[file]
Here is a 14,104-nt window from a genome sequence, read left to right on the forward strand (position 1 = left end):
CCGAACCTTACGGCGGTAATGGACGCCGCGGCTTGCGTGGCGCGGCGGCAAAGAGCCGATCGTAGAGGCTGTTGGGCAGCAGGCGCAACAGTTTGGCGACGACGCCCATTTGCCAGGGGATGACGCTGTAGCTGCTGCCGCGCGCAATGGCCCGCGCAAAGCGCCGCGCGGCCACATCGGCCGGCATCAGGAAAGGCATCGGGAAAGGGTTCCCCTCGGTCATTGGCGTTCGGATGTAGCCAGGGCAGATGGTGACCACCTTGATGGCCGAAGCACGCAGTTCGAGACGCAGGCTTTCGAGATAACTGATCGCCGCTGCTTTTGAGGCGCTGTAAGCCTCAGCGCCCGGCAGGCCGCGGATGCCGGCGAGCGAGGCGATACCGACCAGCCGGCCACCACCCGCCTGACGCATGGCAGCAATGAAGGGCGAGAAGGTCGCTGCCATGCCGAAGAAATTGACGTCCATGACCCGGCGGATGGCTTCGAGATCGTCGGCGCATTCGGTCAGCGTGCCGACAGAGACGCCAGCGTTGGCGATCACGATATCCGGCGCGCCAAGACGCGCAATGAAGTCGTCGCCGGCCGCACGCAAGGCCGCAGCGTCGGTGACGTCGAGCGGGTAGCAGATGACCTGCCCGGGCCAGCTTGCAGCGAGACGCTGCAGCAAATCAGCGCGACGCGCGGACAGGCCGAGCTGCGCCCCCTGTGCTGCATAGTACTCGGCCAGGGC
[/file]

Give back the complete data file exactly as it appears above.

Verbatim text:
Here is a 14,104-nt window from a genome sequence, read left to right on the forward strand (position 1 = left end):
CCGAACCTTACGGCGGTAATGGACGCCGCGGCTTGCGTGGCGCGGCGGCAAAGAGCCGATCGTAGAGGCTGTTGGGCAGCAGGCGCAACAGTTTGGCGACGACGCCCATTTGCCAGGGGATGACGCTGTAGCTGCTGCCGCGCGCAATGGCCCGCGCAAAGCGCCGCGCGGCCACATCGGCCGGCATCAGGAAAGGCATCGGGAAAGGGTTCCCCTCGGTCATTGGCGTTCGGATGTAGCCAGGGCAGATGGTGACCACCTTGATGGCCGAAGCACGCAGTTCGAGACGCAGGCTTTCGAGATAACTGATCGCCGCTGCTTTTGAGGCGCTGTAAGCCTCAGCGCCCGGCAGGCCGCGGATGCCGGCGAGCGAGGCGATACCGACCAGCCGGCCACCACCCGCCTGACGCATGGCAGCAATGAAGGGCGAGAAGGTCGCTGCCATGCCGAAGAAATTGACGTCCATGACCCGGCGGATGGCTTCGAGATCGTCGGCGCATTCGGTCAGCGTGCCGACAGAGACGCCAGCGTTGGCGATCACGATATCCGGCGCGCCAAGACGCGCAATGAAGTCGTCGCCGGCCGCACGCAAGGCCGCAGCGTCGGTGACGTCGAGCGGGTAGCAGATGACCTGCCCGGGCCAGCTTGCAGCGAGACGCTGCAGCAAATCAGCGCGACGCGCGGACAGGCCGAGCTGCGCCCCCTGTGCTGCATAGTACTCGGCCAGGGC